Article  Google Scholar 

  7. Wang S, Ouyang W, Liu Y, Zhang F, Guo G, Zhao G, Pan X. Transcatheter perimembranous ventricular septal defect closure under transthoracic echocardiographic guidance without fluoroscopy. J Thorac Dis. 2018;10:5222–31.

    Article  Google Scholar 

  8. Godart F, Houeijeh A, Domanski O, Guillaume MP, Brard M, Lucron H. Is the new Occlutech duct occluder an appropriate device for transcatheter closure of patent ductus arteriosus? Int J Cardiol. 2018;261:54–7.

    Article  Google Scholar 

Download references


We thank Ellen Knapp, PhD, from Liwen Bianji, Edanz Group China (, for editing the English text of a draft of this manuscript.



Author information

Authors and Affiliations



C-SL, ZL, X-RS, and Z-YY were involved in surgery. C-SL and Z-YY were involved in preparing the manuscript and revisions. All authors read and approved the final manuscript.

Corresponding author

Correspondence to Zhong-ya Yan.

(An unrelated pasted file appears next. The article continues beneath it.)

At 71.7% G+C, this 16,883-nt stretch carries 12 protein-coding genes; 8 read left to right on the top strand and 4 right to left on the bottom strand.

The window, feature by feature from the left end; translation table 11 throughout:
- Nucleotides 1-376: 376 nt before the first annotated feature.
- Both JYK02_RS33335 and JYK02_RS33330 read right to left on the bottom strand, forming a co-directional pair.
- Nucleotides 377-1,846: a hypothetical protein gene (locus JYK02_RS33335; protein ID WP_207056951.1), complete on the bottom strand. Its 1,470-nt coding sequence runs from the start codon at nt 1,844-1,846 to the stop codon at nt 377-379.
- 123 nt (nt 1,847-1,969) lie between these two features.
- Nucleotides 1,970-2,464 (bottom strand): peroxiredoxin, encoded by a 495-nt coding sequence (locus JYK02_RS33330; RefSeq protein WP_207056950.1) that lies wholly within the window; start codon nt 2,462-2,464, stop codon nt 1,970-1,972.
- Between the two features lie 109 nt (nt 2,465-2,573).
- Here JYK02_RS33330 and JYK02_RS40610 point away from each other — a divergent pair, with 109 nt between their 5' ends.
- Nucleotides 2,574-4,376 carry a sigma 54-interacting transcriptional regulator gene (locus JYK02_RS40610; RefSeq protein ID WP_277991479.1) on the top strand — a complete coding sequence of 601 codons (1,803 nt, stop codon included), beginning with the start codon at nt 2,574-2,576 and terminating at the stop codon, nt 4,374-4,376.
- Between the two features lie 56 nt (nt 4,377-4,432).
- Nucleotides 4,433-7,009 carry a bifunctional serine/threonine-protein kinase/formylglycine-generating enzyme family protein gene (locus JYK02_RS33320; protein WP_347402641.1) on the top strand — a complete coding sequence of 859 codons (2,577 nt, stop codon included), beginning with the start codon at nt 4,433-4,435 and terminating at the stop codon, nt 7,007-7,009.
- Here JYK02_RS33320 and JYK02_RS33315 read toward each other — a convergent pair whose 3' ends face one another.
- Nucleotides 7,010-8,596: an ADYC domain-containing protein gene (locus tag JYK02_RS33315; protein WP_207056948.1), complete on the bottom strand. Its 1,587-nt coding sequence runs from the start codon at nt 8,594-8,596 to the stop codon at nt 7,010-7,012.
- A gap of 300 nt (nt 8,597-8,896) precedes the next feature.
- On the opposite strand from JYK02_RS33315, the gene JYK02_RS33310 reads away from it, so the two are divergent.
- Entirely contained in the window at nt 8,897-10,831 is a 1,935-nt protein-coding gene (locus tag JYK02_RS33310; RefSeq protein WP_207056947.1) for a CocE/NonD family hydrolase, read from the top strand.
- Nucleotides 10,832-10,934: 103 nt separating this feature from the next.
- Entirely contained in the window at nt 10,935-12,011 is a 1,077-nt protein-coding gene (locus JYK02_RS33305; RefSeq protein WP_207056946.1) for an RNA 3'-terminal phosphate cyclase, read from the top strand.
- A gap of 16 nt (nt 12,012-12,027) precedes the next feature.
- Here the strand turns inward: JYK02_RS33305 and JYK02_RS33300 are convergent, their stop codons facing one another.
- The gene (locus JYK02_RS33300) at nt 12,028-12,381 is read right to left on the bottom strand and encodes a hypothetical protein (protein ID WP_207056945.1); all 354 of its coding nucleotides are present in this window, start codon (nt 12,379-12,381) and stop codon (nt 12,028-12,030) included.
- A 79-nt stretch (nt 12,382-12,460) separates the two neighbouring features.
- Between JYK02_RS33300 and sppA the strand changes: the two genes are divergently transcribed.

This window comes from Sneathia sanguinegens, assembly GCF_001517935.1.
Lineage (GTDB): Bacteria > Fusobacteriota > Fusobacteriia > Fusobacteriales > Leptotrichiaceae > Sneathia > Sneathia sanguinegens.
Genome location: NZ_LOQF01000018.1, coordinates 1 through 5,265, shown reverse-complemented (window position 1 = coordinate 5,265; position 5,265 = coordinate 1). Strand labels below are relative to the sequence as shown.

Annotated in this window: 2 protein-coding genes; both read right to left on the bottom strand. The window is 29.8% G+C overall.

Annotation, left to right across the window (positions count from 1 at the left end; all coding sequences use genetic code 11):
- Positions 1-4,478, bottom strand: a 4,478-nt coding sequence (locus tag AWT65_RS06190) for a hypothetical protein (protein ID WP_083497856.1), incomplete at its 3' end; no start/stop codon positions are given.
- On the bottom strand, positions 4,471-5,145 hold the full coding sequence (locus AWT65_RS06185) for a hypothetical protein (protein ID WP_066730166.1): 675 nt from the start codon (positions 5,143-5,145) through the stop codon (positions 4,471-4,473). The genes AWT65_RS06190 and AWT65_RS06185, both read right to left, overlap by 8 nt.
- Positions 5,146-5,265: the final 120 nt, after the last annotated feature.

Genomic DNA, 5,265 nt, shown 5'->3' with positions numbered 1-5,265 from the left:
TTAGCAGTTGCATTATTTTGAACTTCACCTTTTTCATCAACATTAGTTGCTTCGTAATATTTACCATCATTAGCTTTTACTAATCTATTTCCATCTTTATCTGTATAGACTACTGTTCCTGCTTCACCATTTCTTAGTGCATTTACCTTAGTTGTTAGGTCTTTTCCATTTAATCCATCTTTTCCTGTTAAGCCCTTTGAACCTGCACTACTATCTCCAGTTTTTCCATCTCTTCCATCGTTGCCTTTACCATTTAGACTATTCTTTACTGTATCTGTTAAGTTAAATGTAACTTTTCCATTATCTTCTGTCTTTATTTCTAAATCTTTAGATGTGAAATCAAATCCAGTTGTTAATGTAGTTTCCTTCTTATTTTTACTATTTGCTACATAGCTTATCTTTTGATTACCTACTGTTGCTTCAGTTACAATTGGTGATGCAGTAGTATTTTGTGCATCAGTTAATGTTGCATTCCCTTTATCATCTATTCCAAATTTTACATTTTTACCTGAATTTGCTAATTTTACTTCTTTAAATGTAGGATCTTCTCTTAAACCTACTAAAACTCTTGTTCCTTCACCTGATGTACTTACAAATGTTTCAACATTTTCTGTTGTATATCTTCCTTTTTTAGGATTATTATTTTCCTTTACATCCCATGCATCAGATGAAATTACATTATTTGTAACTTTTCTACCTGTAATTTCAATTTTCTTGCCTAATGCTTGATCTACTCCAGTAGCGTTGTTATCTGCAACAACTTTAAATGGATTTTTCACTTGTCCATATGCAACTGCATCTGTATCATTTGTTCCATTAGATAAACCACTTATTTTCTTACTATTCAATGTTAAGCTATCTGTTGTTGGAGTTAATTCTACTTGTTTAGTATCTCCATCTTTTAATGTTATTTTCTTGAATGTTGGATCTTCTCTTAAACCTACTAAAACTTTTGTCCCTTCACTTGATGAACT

Ethics declarations

Ethics approval and consent to participate

Not applicable.

Consent for publication

All authors have read and approved the final manuscript.

Competing interests

The authors declare that they have no competing interests.

Additional information

Publisher’s Note

Springer Nature remains neutral with regard to jurisdictional claims in published maps and institutional affiliations.

Rights and permissions

Open Access This article is distributed under the terms of the Creative Commons Attribution 4.0 International License (, which permits unrestricted use, distribution, and reproduction in any medium, provided you give appropriate credit to the original author(s) and the source, provide a link to the Creative Commons license, and indicate if changes were made. The Creative Commons Public Domain Dedication waiver ( applies to the data made available in this article, unless otherwise stated.

Reprints and permissions

About this article

Check for updates. Verify currency and authenticity via CrossMark

Cite this article

Li, Cs., Lu, Z., Song, Xr. et al. Hybrid procedure for treating adult congenital heart disease with valvular heart disease in two patients. J Cardiothorac Surg 14, 180 (2019).

Download citation

  • Received:

  • Accepted:

  • Published:

  • DOI: